Lady Kathryn Vestey had a cocktail of prescribed drugs in her system which could have contributed to her death, an inquest heard today. The first wife of muilti-millionaire Lord Samuel Vestey had antidepressants, sleeping pills and powerful painkillers in her system when she died in her sleep in Burford in the Cotswold hills. A live-in carer found the 73-year-old dead three days before her birthday on December 13, 2017. Toxicology reports showed the drugs the pensioner had taken a combination of drugs for around more than decade ‘potentially contributed to her death’ the coroner heard. The inquest was told her death was caused by a hardening of her heart valves. Lady Kathryn (pictured on her wedding day) died at her home in Burford last December. She divorced Lord Samuel Vestey in 1981 after 11 years of marriage The senior coroner for Oxfordshire Darren Salter, said: ‘The cause of death was initially unknown. ‘The key issue was the cause of death, be it natural causes or due to prescribed drugs.’ Medical records showed that Lady Vestey was prescribed opiate painkiller codeine to manage pain in her left hip, which was afflicted with arthritis. She also took liquid morphine to manage the pain, with the last batch prescribed just before her death. Surgery had been explored as an option to treat the condition, but due to a prior stroke it had not been undertaken.
Lady Vestey was formerly married to Lord Vestey, who served the Queen as Master of the Horse but they split after 11 years in 1981. Lord Vestey was the former Chairman of Cheltenham Racecourse and has regularly been seen with the Queen at equestrian events. He has an estimated wealth of £750 million thanks to his meat business, the Vestey Food Group. The pair had two children together, the Honourable Saffron Idiens and the Honourable Flora Hall. Following an extensive toxicology report, it was found that Lady Vestey also had antidepressants in her body at the time of her death. Proceedings heard she had battled depression and anxiety during her life. She was last seen by her carer, Linda Huart at around 10.30pm on December 12, before the same carer found her dead. The analysis of the chemicals in her body showed that Lady Vestey had the painkillers codeine, morphine, sleeping pills zopiclone, and antidepressants venlafaxine and mirtazipine in her system at the time of her death. Dr Nicholas Hunt, who carried out the post mortem examinations, said: ‘There were many findings, including relatively high levels of anti depressants (Venlafaxine and mirtazipine). ‘But these were below the levels usually associated with fatalities. ‘In this case the toxicology report was complex, with a number of agents which could have increased Lady Vestey’s risk of respiratory depression. ‘In my opinion it should be considered as potentially contributing to her death.’ Lady Vestey also suffered from insomnia, for which she was prescribed zopiclone.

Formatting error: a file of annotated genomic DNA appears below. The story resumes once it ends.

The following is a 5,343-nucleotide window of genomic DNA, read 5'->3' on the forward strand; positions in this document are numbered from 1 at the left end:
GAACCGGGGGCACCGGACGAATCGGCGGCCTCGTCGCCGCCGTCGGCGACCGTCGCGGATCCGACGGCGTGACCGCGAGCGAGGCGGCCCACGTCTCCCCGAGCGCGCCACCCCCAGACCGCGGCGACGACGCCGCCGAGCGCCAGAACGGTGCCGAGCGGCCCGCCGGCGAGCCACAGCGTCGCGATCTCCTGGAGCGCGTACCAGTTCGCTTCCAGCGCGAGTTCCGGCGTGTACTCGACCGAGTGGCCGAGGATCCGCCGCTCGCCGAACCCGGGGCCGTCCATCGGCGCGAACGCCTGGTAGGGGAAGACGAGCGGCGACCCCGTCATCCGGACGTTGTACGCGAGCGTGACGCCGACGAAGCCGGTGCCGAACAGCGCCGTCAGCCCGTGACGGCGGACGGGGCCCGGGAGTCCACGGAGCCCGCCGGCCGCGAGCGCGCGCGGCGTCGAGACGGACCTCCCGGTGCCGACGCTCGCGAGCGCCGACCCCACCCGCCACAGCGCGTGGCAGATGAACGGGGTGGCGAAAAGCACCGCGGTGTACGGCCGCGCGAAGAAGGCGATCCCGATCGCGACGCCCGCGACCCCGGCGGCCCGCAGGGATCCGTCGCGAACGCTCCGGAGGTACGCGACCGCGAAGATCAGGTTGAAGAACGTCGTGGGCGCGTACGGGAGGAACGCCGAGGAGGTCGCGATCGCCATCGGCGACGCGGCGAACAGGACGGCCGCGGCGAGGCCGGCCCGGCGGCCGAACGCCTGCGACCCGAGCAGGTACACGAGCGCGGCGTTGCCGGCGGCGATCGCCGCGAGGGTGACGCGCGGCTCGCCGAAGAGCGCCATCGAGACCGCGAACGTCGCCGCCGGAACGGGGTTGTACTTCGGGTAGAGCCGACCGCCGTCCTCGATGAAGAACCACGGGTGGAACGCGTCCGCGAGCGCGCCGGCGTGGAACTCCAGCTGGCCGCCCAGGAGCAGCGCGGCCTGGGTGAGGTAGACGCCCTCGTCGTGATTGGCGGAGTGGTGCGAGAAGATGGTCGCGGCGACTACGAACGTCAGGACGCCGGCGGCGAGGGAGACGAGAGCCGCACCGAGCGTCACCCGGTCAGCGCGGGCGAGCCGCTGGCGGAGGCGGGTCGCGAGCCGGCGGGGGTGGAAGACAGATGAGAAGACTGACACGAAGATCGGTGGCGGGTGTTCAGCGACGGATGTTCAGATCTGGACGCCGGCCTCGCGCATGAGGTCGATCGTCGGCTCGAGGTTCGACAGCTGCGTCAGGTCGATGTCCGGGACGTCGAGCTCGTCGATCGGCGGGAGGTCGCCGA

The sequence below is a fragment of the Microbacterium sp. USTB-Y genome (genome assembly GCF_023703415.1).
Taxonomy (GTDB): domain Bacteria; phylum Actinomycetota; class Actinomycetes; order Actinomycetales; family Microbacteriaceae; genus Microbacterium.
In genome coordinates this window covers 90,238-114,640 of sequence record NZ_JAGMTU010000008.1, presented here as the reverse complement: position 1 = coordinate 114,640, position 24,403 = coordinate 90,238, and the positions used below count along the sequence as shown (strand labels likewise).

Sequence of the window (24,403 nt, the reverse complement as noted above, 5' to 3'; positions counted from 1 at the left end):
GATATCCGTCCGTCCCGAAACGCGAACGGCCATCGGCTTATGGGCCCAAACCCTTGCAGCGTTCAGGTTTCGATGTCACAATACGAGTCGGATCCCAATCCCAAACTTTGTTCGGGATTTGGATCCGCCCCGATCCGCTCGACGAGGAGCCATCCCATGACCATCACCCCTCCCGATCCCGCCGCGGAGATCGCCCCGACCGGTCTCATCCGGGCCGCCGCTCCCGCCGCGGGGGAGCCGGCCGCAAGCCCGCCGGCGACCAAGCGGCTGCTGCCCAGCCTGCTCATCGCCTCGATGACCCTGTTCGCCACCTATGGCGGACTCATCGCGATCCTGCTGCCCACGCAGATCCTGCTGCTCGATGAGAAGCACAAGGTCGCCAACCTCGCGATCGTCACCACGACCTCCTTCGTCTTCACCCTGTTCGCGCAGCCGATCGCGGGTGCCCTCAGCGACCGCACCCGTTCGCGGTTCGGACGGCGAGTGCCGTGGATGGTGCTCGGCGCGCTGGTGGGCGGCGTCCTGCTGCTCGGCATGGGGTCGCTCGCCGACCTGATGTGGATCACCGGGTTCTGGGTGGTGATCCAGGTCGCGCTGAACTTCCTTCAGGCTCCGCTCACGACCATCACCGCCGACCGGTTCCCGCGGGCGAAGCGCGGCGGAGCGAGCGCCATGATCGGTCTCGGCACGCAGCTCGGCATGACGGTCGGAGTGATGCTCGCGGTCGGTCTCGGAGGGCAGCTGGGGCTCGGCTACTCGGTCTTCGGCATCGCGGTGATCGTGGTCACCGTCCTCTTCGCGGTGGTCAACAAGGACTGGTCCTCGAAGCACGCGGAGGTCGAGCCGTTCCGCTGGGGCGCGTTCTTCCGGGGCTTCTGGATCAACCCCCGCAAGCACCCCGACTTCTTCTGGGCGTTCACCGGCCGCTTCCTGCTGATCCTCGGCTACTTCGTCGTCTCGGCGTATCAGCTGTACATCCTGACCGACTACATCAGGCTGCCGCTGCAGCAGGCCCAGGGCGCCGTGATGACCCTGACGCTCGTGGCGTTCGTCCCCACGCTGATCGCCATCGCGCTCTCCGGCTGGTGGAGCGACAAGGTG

A statement from Ms Hall was read to proceedings, explaining that there had been attempts to reduce the medication the life-long house wife had been taking. Lord and Lady Vestey had two children together. Lady Kathryn was found dead in December last year She said: ‘Five or six weeks before her death, there were issues with her medication. ‘Appointments were made to review them, and consequently there was a reduction of medication. ‘The last time I saw my mother was two weeks before she died. ‘She was in bed but definitely more alert than she had been previously.’ Ms Huart said: ‘I had concerns about the medication. ‘I called the GP surgery and it was apparent she had been on the same medication for about 10 years. ‘She had been prescribed by a mixture of private and NHS doctors.’ Mr Salter recorded a conclusion that Lady Vestey died of natural causes. The medical cause of death was idiopathic myocardial fibrosis, or hardening of the heart valves, and the medication was given as a contributing factor.
Mr Salter said: ‘I offer my condolences to the family in this case. ‘She died of idiopathic myocardial fibrosis, but the drugs potentially could have contributed to her death. ‘The dosages of some of the drugs were high, but this could have been due to chronic therapeutic use. ‘There is no suggestion of overdose.’